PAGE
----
Cultivated plants that depend on pollination are an important source of income to farming and agriculture. There is also evidence that natural pollination by the right type of bee improves the quality of the crop - from its nutritional value to its shelf life. 

According to the estimates of an international study conducted in 2016 by the Intergovernmental Science-Policy Platform on Biodiversity and Ecosystem Services, the annual global production of food that depends directly on pollination was worth between $235 and $577 billion. 

In addition to the common honeybees (Apis mellifera) and bumblebees there are 25,000 different species of bee in the world, with around 250 of these species living in the British Isles, and if such wild bees disappeared, and their benefits were removed from agriculture, it could cost UK farmers £1.8bn a year to pollinate crops manually

However, since 1900, the UK has lost 13 species of bee, and a further 35 are considered to be under threat of extinction. The known causes of bee decline include pesticides, habitat loss and climate change.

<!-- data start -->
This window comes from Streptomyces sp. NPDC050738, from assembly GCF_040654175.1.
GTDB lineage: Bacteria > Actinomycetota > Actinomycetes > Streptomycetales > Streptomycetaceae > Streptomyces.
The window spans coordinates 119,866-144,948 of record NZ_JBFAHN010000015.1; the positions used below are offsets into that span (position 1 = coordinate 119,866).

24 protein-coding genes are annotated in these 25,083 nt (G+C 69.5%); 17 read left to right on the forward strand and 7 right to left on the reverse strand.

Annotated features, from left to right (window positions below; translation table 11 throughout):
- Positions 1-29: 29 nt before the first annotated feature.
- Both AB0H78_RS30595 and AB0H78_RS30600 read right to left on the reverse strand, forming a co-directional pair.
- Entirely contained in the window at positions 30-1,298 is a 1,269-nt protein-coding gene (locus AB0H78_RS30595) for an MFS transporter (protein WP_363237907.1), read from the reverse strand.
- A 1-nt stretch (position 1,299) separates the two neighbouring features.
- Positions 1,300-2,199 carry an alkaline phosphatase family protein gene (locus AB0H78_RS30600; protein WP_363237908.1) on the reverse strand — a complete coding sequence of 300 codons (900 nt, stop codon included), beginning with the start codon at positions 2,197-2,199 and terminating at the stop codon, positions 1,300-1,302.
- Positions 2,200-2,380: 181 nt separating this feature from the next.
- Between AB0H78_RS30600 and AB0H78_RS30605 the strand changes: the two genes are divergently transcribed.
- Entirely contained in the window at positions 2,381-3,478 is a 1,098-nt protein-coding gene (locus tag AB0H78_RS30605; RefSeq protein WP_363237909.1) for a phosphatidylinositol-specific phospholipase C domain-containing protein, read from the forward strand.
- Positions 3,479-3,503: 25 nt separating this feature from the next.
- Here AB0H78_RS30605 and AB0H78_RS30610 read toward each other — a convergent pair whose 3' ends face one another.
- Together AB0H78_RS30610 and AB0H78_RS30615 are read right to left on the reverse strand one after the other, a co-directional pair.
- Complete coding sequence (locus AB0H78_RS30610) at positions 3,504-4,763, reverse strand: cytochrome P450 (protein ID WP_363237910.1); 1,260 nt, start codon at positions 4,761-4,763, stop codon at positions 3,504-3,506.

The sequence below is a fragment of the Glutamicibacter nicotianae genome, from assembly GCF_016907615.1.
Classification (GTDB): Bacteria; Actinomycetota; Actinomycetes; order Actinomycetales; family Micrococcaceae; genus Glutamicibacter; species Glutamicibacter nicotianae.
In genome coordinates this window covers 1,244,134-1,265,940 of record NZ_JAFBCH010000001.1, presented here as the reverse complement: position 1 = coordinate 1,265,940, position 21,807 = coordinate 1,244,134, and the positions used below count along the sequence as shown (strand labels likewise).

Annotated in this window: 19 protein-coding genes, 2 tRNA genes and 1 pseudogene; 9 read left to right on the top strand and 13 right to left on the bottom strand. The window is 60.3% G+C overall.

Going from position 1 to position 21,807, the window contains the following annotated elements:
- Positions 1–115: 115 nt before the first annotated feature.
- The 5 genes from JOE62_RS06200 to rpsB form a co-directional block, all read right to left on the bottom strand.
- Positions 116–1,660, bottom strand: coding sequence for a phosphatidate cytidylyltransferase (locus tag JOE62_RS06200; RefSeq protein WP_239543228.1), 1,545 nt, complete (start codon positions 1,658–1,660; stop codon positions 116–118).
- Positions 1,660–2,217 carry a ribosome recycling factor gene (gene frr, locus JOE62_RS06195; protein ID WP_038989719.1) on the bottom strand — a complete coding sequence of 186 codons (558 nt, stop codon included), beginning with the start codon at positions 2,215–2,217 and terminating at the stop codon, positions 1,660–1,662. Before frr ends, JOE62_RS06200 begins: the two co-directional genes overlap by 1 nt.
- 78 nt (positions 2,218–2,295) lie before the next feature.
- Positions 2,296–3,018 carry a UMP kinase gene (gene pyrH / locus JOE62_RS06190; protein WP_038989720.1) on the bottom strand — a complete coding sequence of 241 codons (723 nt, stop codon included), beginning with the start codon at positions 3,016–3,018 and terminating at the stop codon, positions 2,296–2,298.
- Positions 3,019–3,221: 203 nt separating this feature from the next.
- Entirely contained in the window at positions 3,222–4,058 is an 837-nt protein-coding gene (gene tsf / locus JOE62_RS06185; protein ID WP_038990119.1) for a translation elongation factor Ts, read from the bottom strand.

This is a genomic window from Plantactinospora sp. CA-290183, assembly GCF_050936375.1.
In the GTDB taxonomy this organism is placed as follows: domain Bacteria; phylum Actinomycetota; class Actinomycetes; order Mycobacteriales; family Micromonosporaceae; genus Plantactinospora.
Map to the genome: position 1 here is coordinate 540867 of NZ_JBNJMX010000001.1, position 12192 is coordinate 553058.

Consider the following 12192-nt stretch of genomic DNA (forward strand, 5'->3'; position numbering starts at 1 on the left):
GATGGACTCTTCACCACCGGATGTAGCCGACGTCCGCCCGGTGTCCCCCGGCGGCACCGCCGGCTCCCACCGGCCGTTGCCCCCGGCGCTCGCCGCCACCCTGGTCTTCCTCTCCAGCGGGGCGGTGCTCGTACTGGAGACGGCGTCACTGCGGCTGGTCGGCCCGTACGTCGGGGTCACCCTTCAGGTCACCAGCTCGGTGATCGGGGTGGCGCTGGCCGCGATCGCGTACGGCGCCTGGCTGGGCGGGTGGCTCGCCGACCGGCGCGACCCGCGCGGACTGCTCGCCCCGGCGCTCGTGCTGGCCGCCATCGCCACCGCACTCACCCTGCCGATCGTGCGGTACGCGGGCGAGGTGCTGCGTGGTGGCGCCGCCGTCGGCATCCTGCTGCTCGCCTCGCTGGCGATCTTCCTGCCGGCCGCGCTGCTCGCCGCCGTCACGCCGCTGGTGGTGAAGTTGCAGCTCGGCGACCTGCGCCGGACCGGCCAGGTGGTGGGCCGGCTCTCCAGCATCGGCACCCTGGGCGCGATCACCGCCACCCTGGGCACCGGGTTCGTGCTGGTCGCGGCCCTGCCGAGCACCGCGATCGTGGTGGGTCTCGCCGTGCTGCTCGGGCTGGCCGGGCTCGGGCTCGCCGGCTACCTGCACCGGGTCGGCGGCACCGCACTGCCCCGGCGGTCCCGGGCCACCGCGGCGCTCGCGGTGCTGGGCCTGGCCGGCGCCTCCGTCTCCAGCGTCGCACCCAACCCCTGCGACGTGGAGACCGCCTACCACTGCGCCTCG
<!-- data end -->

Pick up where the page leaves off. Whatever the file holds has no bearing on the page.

What is World Bee day?

Anton Janša, a pioneer in the world of beekeeping, was born in 1734 on the 20th of May. And in December 2017 Slovenia’s proposal to have his birthday proclaimed as an international Bee Day was approved by UN member states. 

The fourth observance of World Bee Day was celebrated - in the midst of a still ongoing pandemic - with a virtual event organized by the FAQ on 20 May 2021 under the theme “Bee engaged – Build Back Better for Bees”. 

By dedicating a day of discussions towards to topic the organisers say they wish to “draw attention to the importance of engagement and actions of countries, organizations, research and educational institutions, civil society, the private sector, farmers and beekeepers, as well as each individual, to preserve bees and other pollinators.” 

Three of the main threats towards bee populations are the effects of climate change, urbanisation, which is shrinking the agricultural space, and the use of pesticides in the agricultural industry: Neonicotinoids in particular cause bees a great deal of harm, as when they are sprayed onto plants they are absorbed, because when a bee comes to pollinate said plant, it will ingest this pesticide. This can seriously damage the bee’s central nervous system. 

A study published in the journal Lancet predicts that smaller consumption of fruit and vegetables due to climate change which also affects pollinators, nutritional security, vitamin A, iron and folate deficiency, will cause twice as many deaths by 2050 than hunger and malnutrition.